27 March 2011

Go Beyond the Hour

So it was Earth Hour last night! Without a doubt one of my favourite days of the year. I was meant to be helping out at the GCI event on Lower Campus but that didn't work out... I feel a little guilty about it but where I did end up was on Signal Hill with a friend, looking out over an ever so slightly darker Cape Town cityscape :) The highlight - seeing Table Mountain switch its lights off for the hour. Earth Hour is such a beautiful concept. What I love the most is that it started off as a small scale WWF event in Sydney in 2007 and has since grown to become a global symbol of environmental awareness. One thing I really enjoyed yesterday was watching the hype on Twitter, as Earth Hour hit different time zones. Aah, it warms my heart when worldwide, people are acknowledging the problem of climate change and adding their voice to the fight against it.

This year, WWF took the message of Earth Hour further. They added the + to the "60" logo, asking everyone to go beyond the hour. Basically, along with switching off your lights and non-essential appliances during Earth Hour, people are being encouraged to do a little more and take on-going action that'll make their lives more sustainable and show their commitment to doing their part to combat climate change. In my last post I said I'd make my pledge on what I'm going to do to go beyond the hour. There's a lot of things I want to do to make my lifestyle more sustainable. Student life is pretty sustainable as it is, but I'm going to start with using less water and reducing my waste. COP17 is also part of my ambitious plans for going beyond the hour - spreading the word :P

Earth Hour has become one of those flagship environmental campaigns, so naturally, it attracts a lot of criticism. One of the most common things you'll hear from the skeptics is "what difference does it make if one person switches off their lights for an hour, it's not going to stop global warming from happening, (maybe they'll say climate change isn't even real)". There are very few things that bother me more than people who are so opposed to taking individual action in global problems. Sure, in the case of Earth Hour, switching off your lights isn't going to have much of a direct positive impact (though the drop in electricity consumption in cities worldwide has in the past been quite significant). But I think in campaigns like this it's the indirect impact that matters - the awareness and noise you create out of it. Like I said, it's amazing when people across the globe are acknowledging a problem as big as climate change and willing to do something about it.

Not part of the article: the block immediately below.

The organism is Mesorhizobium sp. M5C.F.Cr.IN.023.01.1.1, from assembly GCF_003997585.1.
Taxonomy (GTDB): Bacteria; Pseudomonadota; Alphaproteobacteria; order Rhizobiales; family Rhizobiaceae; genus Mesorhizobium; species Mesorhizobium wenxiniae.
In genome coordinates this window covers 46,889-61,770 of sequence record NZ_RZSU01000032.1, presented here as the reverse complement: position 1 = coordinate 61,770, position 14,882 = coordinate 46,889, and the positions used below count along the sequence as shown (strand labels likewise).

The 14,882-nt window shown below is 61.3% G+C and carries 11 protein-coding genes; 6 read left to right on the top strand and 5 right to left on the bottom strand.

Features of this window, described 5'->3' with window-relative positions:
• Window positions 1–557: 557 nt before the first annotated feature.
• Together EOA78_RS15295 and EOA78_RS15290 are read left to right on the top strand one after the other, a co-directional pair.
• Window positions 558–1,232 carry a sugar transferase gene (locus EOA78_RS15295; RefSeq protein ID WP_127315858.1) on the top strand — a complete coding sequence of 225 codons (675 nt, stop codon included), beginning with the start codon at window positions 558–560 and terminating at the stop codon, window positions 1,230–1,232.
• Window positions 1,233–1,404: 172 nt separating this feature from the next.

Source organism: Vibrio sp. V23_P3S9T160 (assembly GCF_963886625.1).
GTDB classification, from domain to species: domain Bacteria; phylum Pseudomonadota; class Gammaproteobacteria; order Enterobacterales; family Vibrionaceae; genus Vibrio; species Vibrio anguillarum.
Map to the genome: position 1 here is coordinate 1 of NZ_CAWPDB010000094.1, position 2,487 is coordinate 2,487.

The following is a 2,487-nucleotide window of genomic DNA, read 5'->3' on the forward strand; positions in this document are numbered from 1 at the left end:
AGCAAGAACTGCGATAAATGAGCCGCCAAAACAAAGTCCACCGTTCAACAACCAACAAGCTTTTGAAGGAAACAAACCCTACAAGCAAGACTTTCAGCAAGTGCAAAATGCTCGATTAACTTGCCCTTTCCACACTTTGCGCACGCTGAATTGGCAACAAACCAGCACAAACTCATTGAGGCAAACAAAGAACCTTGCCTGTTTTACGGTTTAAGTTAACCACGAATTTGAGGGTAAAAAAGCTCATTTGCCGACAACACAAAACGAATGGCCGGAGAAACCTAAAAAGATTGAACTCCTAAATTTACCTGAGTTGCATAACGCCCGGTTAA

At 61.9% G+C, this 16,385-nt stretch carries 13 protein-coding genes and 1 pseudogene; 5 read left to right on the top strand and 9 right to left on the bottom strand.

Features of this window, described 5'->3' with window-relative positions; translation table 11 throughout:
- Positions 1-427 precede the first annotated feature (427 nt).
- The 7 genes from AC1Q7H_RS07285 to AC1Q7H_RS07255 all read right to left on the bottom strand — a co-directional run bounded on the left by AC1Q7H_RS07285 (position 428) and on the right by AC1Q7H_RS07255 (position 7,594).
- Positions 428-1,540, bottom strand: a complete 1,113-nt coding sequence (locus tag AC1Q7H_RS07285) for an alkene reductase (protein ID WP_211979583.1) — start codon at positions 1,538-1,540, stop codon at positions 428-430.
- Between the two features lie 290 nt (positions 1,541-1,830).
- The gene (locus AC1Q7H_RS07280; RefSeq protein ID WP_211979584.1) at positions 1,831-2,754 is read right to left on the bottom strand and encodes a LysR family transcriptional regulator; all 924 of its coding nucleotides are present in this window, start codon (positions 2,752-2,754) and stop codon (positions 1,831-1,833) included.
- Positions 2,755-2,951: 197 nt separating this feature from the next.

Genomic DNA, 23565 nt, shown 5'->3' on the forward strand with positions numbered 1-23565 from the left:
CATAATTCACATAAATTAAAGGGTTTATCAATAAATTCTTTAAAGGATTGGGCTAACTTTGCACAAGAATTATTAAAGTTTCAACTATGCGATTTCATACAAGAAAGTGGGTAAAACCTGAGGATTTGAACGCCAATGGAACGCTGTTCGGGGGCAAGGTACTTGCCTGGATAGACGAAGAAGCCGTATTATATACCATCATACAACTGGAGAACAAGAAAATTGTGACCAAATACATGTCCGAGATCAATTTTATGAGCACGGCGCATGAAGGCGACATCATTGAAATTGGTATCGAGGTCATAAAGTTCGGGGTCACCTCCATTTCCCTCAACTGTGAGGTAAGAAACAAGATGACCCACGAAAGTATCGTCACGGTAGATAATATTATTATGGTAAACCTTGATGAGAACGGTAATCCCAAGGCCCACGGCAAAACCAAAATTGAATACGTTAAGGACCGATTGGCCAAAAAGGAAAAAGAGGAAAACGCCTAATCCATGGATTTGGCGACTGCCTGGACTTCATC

I'm going to be quiet for a while because I'm off on ecology camp all of next week. I am so excited for a week of fieldwork in the West Coast National Park. I can't describe how cool it is to be going away somewhere and throw field guides, binoculars and a dissecting kit into my bag. Nick put it quite well and said it makes you feel like a real scientist :P The vegetarian animal rights activist in me is feeling a little iffy about the prospect of catching fish and things and dissecting them. But it's in the name of science and it's a grey area I haven't made my mind up on yet so I'm just going to man up and do whatever needs to be done and get good grades. Much like the snail, lobster and frog dissections from first year biology :S But I'm extremely excited. I've heard only amazing things about the ecology camp and I'm hoping it lives up to its reputation :)

Anyhow, I've got an EGS assignment to submit before leaving. Many ecological stories shall be told in the next post :)

Bookmark and Share

1 comment:

  1. I celebrated Earth Hour too--turned off the lights in my home here in Oregon, USA. The exciting thing to me is that folks all over the world were doing the same thing--extraordinary! Gives me hope for our planet, to see see that so many care.